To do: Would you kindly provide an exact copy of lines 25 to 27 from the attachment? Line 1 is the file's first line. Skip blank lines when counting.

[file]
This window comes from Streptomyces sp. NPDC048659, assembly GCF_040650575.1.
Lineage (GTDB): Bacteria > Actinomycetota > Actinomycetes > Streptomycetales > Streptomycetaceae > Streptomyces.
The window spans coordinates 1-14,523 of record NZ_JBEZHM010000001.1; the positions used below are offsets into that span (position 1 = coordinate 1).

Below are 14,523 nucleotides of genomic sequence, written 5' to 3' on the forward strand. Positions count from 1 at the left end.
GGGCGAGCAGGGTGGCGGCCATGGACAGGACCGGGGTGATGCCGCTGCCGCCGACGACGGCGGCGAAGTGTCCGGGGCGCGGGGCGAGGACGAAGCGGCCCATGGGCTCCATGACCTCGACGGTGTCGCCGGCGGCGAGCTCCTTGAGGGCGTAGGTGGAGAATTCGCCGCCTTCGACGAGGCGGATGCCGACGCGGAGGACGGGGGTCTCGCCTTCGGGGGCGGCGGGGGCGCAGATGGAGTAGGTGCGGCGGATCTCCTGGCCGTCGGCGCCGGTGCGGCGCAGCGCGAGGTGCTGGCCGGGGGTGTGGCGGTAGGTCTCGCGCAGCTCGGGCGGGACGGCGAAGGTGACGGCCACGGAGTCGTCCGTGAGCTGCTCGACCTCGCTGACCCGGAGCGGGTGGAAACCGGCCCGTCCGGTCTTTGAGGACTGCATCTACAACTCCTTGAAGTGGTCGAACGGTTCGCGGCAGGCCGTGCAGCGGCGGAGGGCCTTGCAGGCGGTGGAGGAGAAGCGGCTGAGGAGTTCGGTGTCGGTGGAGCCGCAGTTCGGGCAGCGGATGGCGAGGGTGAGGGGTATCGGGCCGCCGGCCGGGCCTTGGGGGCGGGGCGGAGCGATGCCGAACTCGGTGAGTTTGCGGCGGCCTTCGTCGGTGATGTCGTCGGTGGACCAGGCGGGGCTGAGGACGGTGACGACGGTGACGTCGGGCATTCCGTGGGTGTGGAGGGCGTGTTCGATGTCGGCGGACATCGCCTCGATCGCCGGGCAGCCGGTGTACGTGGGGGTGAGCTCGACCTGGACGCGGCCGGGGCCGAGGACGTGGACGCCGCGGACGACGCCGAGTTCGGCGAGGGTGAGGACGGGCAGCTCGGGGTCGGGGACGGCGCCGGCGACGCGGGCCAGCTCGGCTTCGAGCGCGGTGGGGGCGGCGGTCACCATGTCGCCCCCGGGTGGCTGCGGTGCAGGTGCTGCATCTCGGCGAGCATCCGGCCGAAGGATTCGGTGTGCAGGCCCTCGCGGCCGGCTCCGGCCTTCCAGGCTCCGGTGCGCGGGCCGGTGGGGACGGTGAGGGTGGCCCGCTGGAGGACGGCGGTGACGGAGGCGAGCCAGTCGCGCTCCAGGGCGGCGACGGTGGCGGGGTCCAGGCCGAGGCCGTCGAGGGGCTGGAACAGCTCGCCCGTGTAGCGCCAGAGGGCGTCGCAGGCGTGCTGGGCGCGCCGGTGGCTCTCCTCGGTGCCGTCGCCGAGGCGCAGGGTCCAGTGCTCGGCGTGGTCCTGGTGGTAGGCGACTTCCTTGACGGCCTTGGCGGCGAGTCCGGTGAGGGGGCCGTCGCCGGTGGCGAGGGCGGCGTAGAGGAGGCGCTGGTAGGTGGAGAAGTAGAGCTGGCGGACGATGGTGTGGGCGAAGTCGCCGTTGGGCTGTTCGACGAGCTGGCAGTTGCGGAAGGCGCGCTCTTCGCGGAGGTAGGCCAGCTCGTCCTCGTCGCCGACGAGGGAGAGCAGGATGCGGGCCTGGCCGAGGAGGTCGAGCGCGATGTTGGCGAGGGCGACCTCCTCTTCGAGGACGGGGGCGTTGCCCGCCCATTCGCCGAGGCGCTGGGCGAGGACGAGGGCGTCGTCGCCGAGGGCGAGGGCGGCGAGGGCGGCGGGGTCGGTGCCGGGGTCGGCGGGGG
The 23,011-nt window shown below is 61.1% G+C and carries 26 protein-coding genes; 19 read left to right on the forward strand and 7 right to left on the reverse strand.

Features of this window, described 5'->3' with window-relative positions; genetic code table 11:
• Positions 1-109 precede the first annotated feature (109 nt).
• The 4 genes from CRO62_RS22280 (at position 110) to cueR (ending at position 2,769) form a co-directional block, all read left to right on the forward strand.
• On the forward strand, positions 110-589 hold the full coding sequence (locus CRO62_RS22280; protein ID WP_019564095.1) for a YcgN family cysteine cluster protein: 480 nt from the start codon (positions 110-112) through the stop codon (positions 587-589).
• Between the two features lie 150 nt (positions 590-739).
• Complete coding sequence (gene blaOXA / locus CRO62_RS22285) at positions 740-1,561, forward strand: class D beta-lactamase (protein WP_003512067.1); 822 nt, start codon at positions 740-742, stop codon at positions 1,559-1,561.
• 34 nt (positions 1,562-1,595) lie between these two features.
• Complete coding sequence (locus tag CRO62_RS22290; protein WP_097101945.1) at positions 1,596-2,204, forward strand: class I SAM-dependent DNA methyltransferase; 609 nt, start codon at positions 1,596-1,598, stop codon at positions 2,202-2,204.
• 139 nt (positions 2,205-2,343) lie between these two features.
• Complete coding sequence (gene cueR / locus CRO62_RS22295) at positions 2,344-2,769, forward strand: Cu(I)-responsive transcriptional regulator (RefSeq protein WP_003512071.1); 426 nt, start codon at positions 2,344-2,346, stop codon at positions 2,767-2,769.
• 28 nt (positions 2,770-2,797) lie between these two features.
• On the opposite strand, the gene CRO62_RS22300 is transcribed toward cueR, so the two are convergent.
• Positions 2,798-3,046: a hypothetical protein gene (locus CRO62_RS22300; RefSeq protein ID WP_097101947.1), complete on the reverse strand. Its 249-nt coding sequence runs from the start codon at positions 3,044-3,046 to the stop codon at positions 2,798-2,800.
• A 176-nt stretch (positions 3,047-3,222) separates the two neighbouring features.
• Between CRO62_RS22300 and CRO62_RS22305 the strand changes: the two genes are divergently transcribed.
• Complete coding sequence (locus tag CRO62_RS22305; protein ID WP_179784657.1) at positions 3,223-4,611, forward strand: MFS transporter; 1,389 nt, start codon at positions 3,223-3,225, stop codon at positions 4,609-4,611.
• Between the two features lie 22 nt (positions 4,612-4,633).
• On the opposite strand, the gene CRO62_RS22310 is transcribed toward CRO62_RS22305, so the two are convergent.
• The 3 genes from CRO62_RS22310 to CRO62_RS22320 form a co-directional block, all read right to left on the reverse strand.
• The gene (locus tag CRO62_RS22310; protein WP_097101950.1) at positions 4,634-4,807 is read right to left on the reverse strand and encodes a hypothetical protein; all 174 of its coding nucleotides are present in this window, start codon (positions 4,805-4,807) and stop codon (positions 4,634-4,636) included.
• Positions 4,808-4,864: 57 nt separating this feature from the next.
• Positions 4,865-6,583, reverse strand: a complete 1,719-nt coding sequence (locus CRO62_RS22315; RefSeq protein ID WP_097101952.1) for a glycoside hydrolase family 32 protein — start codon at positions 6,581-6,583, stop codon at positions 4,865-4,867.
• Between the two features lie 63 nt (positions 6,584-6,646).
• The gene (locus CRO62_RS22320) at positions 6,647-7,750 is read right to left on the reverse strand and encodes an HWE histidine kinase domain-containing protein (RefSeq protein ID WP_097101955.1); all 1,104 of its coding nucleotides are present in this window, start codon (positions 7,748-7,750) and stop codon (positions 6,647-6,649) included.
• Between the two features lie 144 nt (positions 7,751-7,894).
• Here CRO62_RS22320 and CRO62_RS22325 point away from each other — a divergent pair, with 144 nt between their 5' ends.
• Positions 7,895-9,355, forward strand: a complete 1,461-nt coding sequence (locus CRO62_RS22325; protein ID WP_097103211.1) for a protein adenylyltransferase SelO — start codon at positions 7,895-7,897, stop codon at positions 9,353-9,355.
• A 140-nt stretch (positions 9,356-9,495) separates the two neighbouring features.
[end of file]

• The 3 genes from CRO62_RS22310 to CRO62_RS22320 form a co-directional block, all read right to left on the reverse strand.
• The gene (locus tag CRO62_RS22310; protein WP_097101950.1) at positions 4,634-4,807 is read right to left on the reverse strand and encodes a hypothetical protein; all 174 of its coding nucleotides are present in this window, start codon (positions 4,805-4,807) and stop codon (positions 4,634-4,636) included.
• Positions 4,808-4,864: 57 nt separating this feature from the next.